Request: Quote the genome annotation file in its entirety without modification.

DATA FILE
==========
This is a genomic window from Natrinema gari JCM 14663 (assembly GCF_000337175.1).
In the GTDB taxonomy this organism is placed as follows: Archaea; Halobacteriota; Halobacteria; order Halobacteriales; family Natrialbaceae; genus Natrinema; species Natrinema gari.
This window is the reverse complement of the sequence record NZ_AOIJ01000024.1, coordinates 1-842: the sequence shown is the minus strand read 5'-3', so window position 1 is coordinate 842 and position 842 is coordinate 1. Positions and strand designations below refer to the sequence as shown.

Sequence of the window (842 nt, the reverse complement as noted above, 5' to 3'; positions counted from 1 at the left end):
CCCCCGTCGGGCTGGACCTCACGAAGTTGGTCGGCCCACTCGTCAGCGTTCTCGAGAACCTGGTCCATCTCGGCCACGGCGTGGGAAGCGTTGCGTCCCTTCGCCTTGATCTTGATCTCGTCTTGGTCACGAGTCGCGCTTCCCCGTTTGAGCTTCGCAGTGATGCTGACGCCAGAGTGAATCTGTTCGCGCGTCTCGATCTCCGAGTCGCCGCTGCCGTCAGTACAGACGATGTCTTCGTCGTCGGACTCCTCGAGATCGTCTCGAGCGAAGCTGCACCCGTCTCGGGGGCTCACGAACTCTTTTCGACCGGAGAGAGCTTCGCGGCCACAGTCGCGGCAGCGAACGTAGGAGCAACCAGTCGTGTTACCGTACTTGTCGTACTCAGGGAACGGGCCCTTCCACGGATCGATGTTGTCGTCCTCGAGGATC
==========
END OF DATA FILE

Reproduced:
This is a genomic window from Natrinema gari JCM 14663 (assembly GCF_000337175.1).
In the GTDB taxonomy this organism is placed as follows: Archaea; Halobacteriota; Halobacteria; order Halobacteriales; family Natrialbaceae; genus Natrinema; species Natrinema gari.
This window is the reverse complement of the sequence record NZ_AOIJ01000024.1, coordinates 1-842: the sequence shown is the minus strand read 5'-3', so window position 1 is coordinate 842 and position 842 is coordinate 1. Positions and strand designations below refer to the sequence as shown.

Sequence of the window (842 nt, the reverse complement as noted above, 5' to 3'; positions counted from 1 at the left end):
CCCCCGTCGGGCTGGACCTCACGAAGTTGGTCGGCCCACTCGTCAGCGTTCTCGAGAACCTGGTCCATCTCGGCCACGGCGTGGGAAGCGTTGCGTCCCTTCGCCTTGATCTTGATCTCGTCTTGGTCACGAGTCGCGCTTCCCCGTTTGAGCTTCGCAGTGATGCTGACGCCAGAGTGAATCTGTTCGCGCGTCTCGATCTCCGAGTCGCCGCTGCCGTCAGTACAGACGATGTCTTCGTCGTCGGACTCCTCGAGATCGTCTCGAGCGAAGCTGCACCCGTCTCGGGGGCTCACGAACTCTTTTCGACCGGAGAGAGCTTCGCGGCCACAGTCGCGGCAGCGAACGTAGGAGCAACCAGTCGTGTTACCGTACTTGTCGTACTCAGGGAACGGGCCCTTCCACGGATCGATGTTGTCGTCCTCGAGGATC